Defendants removed the action based on Plaintiff's assertion of a claim under the Act, and alleging Plaintiff seeks damages in excess of $50, 000 (ECF Nos. 1, 1-1, 1-2 (TMC consenting to removal)). The Court rejects jurisdiction here, finding Defendants fail to demonstrate that the latter was true at the time of removal.[3]

         The Act creates a private right of action for failure to comply with the terms of a written warranty. See, e.g., Millicevic v. Fletcher Jones Imports, Ltd., 402 F.3d 912, 917- 19 (9th Cir. 2005). Such is the gist of the claim Plaintiff asserted in his original state court complaint as count 1 (see ECF No. 1-1 at 11 (“Count I-Breach of Written Warranty Pursuant to the Magnuson-Moss Warranty Act”)). However, a claim may only be brought in federal court under the Act where there is an amount in controversy, “computed on the basis of all claims to be determine in [the] suit[, ]” of at least $50, 000. 15 U.S.C. § 2310(d)(3); see also Kelly v. Fleetwood Enters., Inc., 377 F.3d 1034, 1040 (9th Cir. 2004) (recognizing the Act's $50, 000 jurisdictional prerequisite); Baldwin v. Jarrett Bay Yacht Sales, LLC, 683 F.Supp.2d 385, 392 (D. N.C. 2009) (“Congress then expressly authorized state court jurisdiction for actions ‘under a written warranty' that failed to meet the $50, 000 federal jurisdictional requirements of 15 U.S.C. § 2310(d)(3).”). In the petition for removal, Defendants particularly contended that “[a]ccording to Paragraphs 14 and the WHEREFORE sections immediately following Paragraphs 38 and 45 of his state court Complaint, plaintiff demands a refund of the $154, 662.02 that he paid for the motorhome at issue, along with other damages.” (ECF No. 1 at 1-2; see also ECF No. 57-1 at 6, 8.) The Court disagrees.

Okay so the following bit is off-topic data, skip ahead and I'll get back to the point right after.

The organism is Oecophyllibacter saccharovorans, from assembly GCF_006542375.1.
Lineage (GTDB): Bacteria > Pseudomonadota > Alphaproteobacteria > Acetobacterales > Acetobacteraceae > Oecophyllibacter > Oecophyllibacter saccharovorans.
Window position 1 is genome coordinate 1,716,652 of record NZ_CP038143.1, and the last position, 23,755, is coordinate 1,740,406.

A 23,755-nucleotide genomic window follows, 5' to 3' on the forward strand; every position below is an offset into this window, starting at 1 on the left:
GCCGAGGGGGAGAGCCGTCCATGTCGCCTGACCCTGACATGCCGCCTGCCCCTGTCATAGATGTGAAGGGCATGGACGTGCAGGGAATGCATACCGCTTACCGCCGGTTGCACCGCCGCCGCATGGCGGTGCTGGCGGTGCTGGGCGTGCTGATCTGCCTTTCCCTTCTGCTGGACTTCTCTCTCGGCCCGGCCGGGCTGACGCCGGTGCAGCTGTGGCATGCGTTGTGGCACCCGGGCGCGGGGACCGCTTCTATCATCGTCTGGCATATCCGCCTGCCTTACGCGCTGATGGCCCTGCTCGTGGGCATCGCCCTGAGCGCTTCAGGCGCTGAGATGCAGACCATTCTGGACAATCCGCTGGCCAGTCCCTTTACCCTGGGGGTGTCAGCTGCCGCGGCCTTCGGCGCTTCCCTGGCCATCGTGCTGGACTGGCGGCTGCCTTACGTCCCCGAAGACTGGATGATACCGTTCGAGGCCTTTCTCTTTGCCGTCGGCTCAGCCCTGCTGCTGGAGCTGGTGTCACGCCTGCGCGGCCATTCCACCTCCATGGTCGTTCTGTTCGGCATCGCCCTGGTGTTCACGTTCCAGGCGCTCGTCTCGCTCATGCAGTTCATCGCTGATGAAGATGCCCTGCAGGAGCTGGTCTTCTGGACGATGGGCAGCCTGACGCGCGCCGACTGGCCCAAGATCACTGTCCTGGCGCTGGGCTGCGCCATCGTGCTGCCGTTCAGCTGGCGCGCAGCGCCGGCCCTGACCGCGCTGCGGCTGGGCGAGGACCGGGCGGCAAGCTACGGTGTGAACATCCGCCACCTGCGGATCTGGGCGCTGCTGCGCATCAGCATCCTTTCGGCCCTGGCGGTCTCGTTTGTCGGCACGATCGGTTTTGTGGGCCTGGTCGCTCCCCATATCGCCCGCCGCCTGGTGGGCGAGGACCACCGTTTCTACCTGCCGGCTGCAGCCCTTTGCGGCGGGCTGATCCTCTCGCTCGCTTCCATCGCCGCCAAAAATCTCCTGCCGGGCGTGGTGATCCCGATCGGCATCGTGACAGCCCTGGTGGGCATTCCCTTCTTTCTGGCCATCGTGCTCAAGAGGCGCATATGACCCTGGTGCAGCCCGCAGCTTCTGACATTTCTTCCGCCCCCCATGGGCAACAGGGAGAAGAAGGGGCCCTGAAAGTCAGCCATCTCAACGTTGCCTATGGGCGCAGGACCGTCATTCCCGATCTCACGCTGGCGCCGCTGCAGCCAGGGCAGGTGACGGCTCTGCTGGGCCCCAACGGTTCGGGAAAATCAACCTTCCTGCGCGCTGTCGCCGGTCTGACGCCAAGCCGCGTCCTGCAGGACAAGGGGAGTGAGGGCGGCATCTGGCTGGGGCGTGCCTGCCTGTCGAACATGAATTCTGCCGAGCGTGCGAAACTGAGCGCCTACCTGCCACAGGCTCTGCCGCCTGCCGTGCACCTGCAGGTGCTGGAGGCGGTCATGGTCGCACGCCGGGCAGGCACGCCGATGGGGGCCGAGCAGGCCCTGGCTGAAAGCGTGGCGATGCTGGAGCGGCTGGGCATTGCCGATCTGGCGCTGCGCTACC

In the removed complaint, Plaintiff only sought to recover the diminution in value of the Motor Home, any equitable relief the state court deemed appropriate, damages in excess of $15, 000 under each claim and other fees and costs. (ECF No. 57-1 at 6, 8.) Under the Act, the amount in controversy requirement is exclusive of costs and interest. 15 U.S.C. § 2310(d)(3)(B). And, based on Plaintiff's artful pleading, the state court complaint did not render it plausible that there was an amount in controversy in excess of $50, 000 (see ECF No. 57-1) at the time of removal.[4] See, e.g., Ezell's Fried Chicken v. Stephens, 2011 WL 13228567, at * 1 (W.D. Wash. Mar. 1, 2011) (explaining that as master of the case, a plaintiff may defeat removal by only asserting state law claims although she is able to maintain her claims on both state and federal grounds); Matheson, 319 F.3d at 1090 (“Where doubt regarding the right to removal exists, a case should be remanded to state court.”). The Court will therefore remand this action.

         V. ...